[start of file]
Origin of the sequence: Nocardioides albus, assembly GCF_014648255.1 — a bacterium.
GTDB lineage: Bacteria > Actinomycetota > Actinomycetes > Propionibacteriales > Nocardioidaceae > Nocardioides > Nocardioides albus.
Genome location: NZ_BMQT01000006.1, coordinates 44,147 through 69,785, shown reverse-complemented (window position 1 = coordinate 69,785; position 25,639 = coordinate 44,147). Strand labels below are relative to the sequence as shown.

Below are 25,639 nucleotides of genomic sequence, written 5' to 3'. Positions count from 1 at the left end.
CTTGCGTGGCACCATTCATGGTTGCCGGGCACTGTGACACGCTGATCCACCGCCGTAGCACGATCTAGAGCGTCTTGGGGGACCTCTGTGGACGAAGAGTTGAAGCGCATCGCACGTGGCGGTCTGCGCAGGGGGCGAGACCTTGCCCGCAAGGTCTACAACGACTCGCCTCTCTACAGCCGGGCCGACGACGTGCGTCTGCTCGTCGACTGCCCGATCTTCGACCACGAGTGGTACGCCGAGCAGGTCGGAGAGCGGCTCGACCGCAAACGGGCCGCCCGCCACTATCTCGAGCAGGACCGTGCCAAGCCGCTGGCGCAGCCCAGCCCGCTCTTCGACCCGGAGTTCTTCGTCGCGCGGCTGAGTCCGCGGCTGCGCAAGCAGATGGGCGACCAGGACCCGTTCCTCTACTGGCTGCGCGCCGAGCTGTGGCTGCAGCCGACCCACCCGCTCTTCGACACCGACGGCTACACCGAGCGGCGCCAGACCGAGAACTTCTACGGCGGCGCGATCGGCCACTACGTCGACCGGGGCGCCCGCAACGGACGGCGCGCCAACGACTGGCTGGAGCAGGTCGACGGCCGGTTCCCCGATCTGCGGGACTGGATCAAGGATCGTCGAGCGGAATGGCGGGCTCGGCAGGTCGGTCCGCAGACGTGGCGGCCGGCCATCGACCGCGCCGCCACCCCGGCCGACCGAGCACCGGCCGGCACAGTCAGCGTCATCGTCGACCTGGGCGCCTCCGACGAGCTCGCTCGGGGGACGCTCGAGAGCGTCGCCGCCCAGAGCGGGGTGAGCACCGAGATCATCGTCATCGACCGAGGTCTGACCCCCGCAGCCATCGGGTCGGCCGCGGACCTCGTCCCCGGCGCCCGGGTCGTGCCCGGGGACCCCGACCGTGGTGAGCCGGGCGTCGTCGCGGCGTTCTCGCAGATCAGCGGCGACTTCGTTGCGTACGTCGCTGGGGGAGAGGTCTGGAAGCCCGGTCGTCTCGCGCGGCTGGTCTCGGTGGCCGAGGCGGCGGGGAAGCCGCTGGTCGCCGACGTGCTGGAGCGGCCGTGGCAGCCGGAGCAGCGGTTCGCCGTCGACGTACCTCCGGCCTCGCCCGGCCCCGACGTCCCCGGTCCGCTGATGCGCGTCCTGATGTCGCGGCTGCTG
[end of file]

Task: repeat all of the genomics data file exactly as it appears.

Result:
Origin of the sequence: Nocardioides albus, assembly GCF_014648255.1 — a bacterium.
GTDB lineage: Bacteria > Actinomycetota > Actinomycetes > Propionibacteriales > Nocardioidaceae > Nocardioides > Nocardioides albus.
Genome location: NZ_BMQT01000006.1, coordinates 44,147 through 69,785, shown reverse-complemented (window position 1 = coordinate 69,785; position 25,639 = coordinate 44,147). Strand labels below are relative to the sequence as shown.

Below are 25,639 nucleotides of genomic sequence, written 5' to 3'. Positions count from 1 at the left end.
CTTGCGTGGCACCATTCATGGTTGCCGGGCACTGTGACACGCTGATCCACCGCCGTAGCACGATCTAGAGCGTCTTGGGGGACCTCTGTGGACGAAGAGTTGAAGCGCATCGCACGTGGCGGTCTGCGCAGGGGGCGAGACCTTGCCCGCAAGGTCTACAACGACTCGCCTCTCTACAGCCGGGCCGACGACGTGCGTCTGCTCGTCGACTGCCCGATCTTCGACCACGAGTGGTACGCCGAGCAGGTCGGAGAGCGGCTCGACCGCAAACGGGCCGCCCGCCACTATCTCGAGCAGGACCGTGCCAAGCCGCTGGCGCAGCCCAGCCCGCTCTTCGACCCGGAGTTCTTCGTCGCGCGGCTGAGTCCGCGGCTGCGCAAGCAGATGGGCGACCAGGACCCGTTCCTCTACTGGCTGCGCGCCGAGCTGTGGCTGCAGCCGACCCACCCGCTCTTCGACACCGACGGCTACACCGAGCGGCGCCAGACCGAGAACTTCTACGGCGGCGCGATCGGCCACTACGTCGACCGGGGCGCCCGCAACGGACGGCGCGCCAACGACTGGCTGGAGCAGGTCGACGGCCGGTTCCCCGATCTGCGGGACTGGATCAAGGATCGTCGAGCGGAATGGCGGGCTCGGCAGGTCGGTCCGCAGACGTGGCGGCCGGCCATCGACCGCGCCGCCACCCCGGCCGACCGAGCACCGGCCGGCACAGTCAGCGTCATCGTCGACCTGGGCGCCTCCGACGAGCTCGCTCGGGGGACGCTCGAGAGCGTCGCCGCCCAGAGCGGGGTGAGCACCGAGATCATCGTCATCGACCGAGGTCTGACCCCCGCAGCCATCGGGTCGGCCGCGGACCTCGTCCCCGGCGCCCGGGTCGTGCCCGGGGACCCCGACCGTGGTGAGCCGGGCGTCGTCGCGGCGTTCTCGCAGATCAGCGGCGACTTCGTTGCGTACGTCGCTGGGGGAGAGGTCTGGAAGCCCGGTCGTCTCGCGCGGCTGGTCTCGGTGGCCGAGGCGGCGGGGAAGCCGCTGGTCGCCGACGTGCTGGAGCGGCCGTGGCAGCCGGAGCAGCGGTTCGCCGTCGACGTACCTCCGGCCTCGCCCGGCCCCGACGTCCCCGGTCCGCTGATGCGCGTCCTGATGTCGCGGCTGCTG